Staff adjusts to online switch amidst coronavirus pandemic
UTD’s Student Counseling Center has transitioned to online teletherapy in response to the spread of the novel coronavirus. Without a clear date for their return to in-person operations, the counseling center has begun creating more online resources, adjusting to better serve the student body remotely.
Following reports of COVID-19 spreading in the U.S. in late February, the SCC initially scaled back their operations by suspending group counseling sessions and limiting personal therapy. Clinical director Jenna Temkin said they began to make the switch before spring break following a directive from University President Richard Benson.
“Initially, we were just responding to encouragement around social distancing. We took steps to go ahead and suspend our group counseling program,” Temkin said. “We weren’t necessarily planning on permanently canceling them, but to just suspend them for a few weeks to help with social distancing.”
UTD is not the only university to introduce online counseling, with Baylor University, the University of Houston and other campuses introducing forms of teletherapy for students. While the domestic spread of COVID-19 has recently incentivized schools to use online counseling, the last decade has seen teletherapeutic services become more popular in university settings, according to the Association for University and College Counseling Directors.
To make the transition, the SCC spent three weeks preparing, working through spring break. Despite all their preparation, Temkin said an ongoing challenge was letting the student body know that they were still offering services.
“Our biggest priority is supporting the students. We are all still providing our services so that students can receive mental health support,” Temkin said. “They can receive individual counseling, they can receive psychiatric services.”
Part of the SCC’s preparations included training the staff to ensure they would be able to effectively provide online counseling. In addition to helping them provide remote treatment, Temkin said their training helped ensure the counselors would be better able to navigate self-isolation themselves.
“We as practitioners are also going through something that is absolutely traumatizing. It’s something very new and unique, something that none of us have ever experienced before, and we are human,” Temkin said. “We ourselves have made sure to be supporting one another, but … I think one way, as a provider, that helps (us) feel grounded in what we’re doing is going to get training and to have consultation readily available if it’s needed. I think that’s something that we’ve done a really good job of setting up from the get-go, making sure that we all feel really ready to dive into teletherapy.”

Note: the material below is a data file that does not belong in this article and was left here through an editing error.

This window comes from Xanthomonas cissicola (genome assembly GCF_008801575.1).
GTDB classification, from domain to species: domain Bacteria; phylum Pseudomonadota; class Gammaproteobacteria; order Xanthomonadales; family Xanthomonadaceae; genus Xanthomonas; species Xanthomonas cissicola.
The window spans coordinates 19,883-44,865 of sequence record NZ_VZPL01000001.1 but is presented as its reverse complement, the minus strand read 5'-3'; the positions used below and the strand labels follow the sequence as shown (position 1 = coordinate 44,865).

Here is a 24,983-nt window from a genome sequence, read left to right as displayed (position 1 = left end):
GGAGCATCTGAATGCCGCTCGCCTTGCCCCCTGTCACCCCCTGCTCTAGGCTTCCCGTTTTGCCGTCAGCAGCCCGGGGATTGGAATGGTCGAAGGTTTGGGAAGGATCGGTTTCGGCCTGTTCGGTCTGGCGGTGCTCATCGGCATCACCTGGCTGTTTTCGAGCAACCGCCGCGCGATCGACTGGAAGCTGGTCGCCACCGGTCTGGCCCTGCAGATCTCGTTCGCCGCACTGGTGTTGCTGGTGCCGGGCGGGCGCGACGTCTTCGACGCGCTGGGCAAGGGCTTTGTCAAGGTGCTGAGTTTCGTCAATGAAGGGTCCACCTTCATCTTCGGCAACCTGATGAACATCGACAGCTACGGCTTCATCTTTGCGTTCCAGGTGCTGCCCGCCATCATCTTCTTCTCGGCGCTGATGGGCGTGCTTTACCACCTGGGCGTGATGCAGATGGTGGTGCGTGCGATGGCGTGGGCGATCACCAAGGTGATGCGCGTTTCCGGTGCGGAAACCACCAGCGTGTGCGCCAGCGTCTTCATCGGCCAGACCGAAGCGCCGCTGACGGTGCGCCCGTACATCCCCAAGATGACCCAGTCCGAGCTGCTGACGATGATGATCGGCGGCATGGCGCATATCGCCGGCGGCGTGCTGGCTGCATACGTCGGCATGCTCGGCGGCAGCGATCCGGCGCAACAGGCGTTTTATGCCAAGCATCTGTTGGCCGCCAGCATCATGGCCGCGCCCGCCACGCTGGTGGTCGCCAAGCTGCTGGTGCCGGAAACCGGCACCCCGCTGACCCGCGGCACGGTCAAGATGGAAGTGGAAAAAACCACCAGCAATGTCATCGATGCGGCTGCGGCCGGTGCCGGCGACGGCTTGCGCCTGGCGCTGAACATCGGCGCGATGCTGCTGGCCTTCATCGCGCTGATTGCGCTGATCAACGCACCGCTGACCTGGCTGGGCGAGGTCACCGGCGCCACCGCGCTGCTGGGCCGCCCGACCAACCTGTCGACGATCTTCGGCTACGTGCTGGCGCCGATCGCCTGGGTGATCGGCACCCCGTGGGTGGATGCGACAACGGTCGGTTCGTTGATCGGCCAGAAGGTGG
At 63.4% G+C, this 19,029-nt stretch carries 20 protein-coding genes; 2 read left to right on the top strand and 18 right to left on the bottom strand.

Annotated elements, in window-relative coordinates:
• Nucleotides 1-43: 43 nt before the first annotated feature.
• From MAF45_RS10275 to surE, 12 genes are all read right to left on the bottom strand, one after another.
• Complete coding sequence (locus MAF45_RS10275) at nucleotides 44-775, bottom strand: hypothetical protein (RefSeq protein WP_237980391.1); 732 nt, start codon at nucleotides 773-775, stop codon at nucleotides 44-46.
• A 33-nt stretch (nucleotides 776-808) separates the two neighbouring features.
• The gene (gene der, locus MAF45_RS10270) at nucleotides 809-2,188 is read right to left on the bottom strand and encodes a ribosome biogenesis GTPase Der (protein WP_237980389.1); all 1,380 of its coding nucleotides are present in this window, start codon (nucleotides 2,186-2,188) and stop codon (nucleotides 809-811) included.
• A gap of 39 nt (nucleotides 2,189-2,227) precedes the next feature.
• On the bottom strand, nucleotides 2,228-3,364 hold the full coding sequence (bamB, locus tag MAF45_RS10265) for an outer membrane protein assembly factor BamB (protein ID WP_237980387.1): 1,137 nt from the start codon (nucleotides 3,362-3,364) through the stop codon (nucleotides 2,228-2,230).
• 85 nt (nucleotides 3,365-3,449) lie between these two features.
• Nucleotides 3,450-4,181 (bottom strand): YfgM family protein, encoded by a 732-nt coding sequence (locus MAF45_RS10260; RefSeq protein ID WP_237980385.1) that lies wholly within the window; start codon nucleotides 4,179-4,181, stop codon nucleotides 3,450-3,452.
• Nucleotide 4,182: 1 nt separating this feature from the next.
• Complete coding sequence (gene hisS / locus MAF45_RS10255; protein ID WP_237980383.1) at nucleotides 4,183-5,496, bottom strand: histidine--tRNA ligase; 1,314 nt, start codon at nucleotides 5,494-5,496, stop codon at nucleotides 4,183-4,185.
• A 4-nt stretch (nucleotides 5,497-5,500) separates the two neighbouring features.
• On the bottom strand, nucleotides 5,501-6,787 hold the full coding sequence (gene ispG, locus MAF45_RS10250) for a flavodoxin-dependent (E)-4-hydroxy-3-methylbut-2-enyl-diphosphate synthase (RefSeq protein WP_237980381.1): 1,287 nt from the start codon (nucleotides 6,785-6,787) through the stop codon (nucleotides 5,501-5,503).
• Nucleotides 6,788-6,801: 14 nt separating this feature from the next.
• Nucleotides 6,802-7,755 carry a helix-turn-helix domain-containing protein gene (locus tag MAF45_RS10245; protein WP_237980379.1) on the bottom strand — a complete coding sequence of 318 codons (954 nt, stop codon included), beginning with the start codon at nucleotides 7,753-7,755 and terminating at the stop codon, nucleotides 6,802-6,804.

Beyond training for and becoming accustomed to online counseling, Temkin said many of the center’s practitioners independently sought out specialized teletherapy training, such as telehealth and remotely treating eating disorders. As the center completes their transition, she said there may be an online re-introduction of group therapy.
For students interested in accessing online counseling, the counseling center’s website allows for registration and scheduling. The pre-existing registration system, which consists of brief surveys and forms, has simply transitioned to an online format.
The counseling center has also created auxiliary online services to better support students’ needs. Their new YouTube channel, UT Dallas Student Counseling Center, features webinars teaching coping skills to help students transition to virtual classes. Their most recent video addresses the anxiety students may face when moving back home, encouraging and explaining familial communication and self-reflection during the transition. In providing online content, Temkin said the center hopes to make the its educational and supportive resources easy to find and use.
“Many students are returning to spaces, or now have been forced to return to spaces that maybe are toxic or abusive, so we’re going to be putting out resources around how to cope if you’re finding yourself living in a space that does not feel safe,” Temkin said. “Our hope is that we’re putting out resources in lots of different ways that makes them as accessible as possible to students.”
The counseling center has prepared for long-term online counseling until UTD returns to regular operations. Temkin said the center could continue to provide online therapy even after returning to in-person sessions.
“Right now, this is more of a temporary plan. But if we felt the need from students that this was a really effective form of service, we certainly would consider offering it,” Temkin said. “Once we are back on campus, we look forward to seeing students in-person and continuing to engage in that as much as possible.”
As the university continues to adjust to the effects of COVID-19, Temkin said she hoped to see members of the university continue to hold compassion for one another and move forward together.
“We are a counseling center that, beyond just focusing on mental health, focuses on social justice and being inclusive and in treating others equitably. I think what we see with something like this is absolutely racism and xenophobia … and that of course is connected then to someone’s mental health and the ways they’re experiencing this,” Temkin said. “My hope in all of this is that we can continue to find connections with one another so that we can continue to hold compassion for others, but also for ourselves as we face a time that is unprecedented.”